David Kaye, writing for The LA Review of Books on, The Digital Deluge and the Age of AI:
The public’s impression of AI is that it is machines taking over, but — for now, for the foreseeable future, and certainly in content moderation — it is really human programming and the leveraging of that power, which is a massive one for corporations. The machines have a lot of difficulty with text, with all the variations of satire and irony and misdirection and colloquial choppiness that is natural to language. They have difficulty with human difference and have facilitated the upholding of race, gender, and other kinds of biases to negative effect. Even worse, as the scholar Safiya Noble argues in her book Algorithms of Oppression, “racism and sexism are part of the architecture and language of technology.” And all of this is not merely because they are machines and “cannot know” in the sense of human intelligence. It is also because they are human-driven.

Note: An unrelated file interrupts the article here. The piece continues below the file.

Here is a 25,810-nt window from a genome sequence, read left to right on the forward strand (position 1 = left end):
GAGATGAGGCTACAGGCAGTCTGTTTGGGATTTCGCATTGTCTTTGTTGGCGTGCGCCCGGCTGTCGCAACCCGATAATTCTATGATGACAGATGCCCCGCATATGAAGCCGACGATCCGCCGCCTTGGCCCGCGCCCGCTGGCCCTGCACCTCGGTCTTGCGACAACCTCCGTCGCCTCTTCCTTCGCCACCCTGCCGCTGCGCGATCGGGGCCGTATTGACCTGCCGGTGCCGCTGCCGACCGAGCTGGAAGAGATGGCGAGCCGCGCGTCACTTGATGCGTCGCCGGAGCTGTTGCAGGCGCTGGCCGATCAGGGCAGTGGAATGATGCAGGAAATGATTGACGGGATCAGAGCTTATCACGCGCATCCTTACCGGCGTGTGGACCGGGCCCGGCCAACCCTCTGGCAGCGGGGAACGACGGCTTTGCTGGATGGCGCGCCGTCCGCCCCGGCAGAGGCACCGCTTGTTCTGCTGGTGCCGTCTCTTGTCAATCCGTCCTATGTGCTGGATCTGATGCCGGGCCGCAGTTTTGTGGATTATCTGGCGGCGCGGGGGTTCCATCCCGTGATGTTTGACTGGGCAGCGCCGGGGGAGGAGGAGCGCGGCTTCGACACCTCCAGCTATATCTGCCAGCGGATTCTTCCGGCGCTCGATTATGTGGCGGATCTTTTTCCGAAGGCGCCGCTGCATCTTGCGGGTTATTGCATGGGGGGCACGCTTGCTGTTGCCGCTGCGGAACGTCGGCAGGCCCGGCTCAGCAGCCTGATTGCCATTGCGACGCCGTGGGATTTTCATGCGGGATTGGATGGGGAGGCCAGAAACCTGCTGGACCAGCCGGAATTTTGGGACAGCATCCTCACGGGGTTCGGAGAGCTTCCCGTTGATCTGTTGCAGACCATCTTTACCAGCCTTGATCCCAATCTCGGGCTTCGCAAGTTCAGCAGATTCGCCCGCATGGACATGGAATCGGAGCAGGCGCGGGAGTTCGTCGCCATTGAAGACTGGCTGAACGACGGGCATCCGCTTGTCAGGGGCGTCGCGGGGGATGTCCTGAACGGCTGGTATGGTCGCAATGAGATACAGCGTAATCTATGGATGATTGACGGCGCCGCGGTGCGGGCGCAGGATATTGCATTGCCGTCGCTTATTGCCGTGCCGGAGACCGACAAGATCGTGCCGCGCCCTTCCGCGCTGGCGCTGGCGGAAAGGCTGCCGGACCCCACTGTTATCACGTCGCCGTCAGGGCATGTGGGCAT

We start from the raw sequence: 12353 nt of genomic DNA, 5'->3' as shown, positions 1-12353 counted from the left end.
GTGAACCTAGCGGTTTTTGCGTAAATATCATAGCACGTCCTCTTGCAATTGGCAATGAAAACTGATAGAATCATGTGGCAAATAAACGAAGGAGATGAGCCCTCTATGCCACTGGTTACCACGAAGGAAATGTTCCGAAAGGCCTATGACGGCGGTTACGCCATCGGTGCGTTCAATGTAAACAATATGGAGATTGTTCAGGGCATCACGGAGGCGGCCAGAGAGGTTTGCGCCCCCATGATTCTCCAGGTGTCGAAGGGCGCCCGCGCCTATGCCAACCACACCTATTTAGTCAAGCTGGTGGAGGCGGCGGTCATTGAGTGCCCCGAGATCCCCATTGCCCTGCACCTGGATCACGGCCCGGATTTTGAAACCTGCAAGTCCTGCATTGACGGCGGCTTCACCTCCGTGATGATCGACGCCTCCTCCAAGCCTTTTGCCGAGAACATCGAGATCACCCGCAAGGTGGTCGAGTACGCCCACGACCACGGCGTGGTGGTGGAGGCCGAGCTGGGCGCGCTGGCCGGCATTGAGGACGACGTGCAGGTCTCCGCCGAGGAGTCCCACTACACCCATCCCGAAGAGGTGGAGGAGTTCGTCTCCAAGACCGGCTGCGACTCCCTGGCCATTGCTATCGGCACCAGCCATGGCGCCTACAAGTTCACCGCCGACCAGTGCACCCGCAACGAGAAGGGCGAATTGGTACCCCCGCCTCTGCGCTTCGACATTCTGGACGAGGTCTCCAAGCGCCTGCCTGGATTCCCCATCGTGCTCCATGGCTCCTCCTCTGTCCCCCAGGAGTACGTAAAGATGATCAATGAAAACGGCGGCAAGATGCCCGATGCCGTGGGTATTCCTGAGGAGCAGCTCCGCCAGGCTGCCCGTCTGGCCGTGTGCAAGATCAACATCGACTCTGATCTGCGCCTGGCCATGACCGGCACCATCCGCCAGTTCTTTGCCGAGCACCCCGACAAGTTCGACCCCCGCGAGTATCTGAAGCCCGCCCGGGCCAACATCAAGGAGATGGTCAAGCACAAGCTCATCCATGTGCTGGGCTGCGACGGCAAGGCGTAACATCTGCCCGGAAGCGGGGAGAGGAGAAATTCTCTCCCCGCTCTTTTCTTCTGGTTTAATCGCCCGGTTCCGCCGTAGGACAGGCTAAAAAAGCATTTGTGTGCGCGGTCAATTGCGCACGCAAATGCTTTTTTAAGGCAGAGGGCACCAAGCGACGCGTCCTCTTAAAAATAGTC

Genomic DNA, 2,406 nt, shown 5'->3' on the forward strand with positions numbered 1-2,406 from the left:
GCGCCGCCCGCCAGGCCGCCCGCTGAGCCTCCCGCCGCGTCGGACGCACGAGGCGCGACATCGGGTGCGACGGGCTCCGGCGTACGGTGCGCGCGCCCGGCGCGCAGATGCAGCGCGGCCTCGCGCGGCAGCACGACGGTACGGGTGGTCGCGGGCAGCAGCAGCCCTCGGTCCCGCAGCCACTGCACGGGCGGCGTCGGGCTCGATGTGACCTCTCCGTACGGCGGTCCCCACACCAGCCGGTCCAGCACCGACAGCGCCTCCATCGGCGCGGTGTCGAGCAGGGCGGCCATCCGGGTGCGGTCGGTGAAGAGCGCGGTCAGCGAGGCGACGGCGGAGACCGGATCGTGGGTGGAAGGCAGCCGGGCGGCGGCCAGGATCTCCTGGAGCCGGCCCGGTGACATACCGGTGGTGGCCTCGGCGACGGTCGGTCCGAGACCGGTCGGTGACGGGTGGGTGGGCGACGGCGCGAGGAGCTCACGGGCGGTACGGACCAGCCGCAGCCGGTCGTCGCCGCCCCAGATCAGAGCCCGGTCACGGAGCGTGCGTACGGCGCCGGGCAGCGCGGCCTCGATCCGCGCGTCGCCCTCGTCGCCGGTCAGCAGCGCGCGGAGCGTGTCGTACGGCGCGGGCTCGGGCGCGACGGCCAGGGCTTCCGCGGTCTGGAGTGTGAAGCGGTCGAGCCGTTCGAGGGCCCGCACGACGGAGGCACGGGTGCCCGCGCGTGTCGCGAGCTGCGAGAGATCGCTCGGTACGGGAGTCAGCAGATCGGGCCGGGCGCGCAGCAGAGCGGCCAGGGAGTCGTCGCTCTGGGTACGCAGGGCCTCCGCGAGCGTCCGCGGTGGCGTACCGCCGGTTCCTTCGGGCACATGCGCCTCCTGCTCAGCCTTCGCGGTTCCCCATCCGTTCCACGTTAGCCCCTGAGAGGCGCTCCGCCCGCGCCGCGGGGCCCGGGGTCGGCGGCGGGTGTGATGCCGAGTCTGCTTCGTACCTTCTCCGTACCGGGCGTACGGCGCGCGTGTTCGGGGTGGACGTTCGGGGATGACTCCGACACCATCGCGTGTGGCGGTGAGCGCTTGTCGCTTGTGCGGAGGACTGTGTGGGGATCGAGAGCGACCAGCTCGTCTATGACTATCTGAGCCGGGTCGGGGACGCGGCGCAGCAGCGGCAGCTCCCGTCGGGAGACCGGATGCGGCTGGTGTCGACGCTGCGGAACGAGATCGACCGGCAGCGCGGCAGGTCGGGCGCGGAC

We often do not know the answers about meaning, at least not on a first review. The programmers have biases, and those who create rules for the programmers have biases, sometimes baked-in biases having to do with gender, race, politics, and much else of consequence. Exacerbating these substantive problems, AI’s operations are opaque to most users and present serious challenges to the transparency of speech regulation and moderation.
When systems scale, shit gets crazy.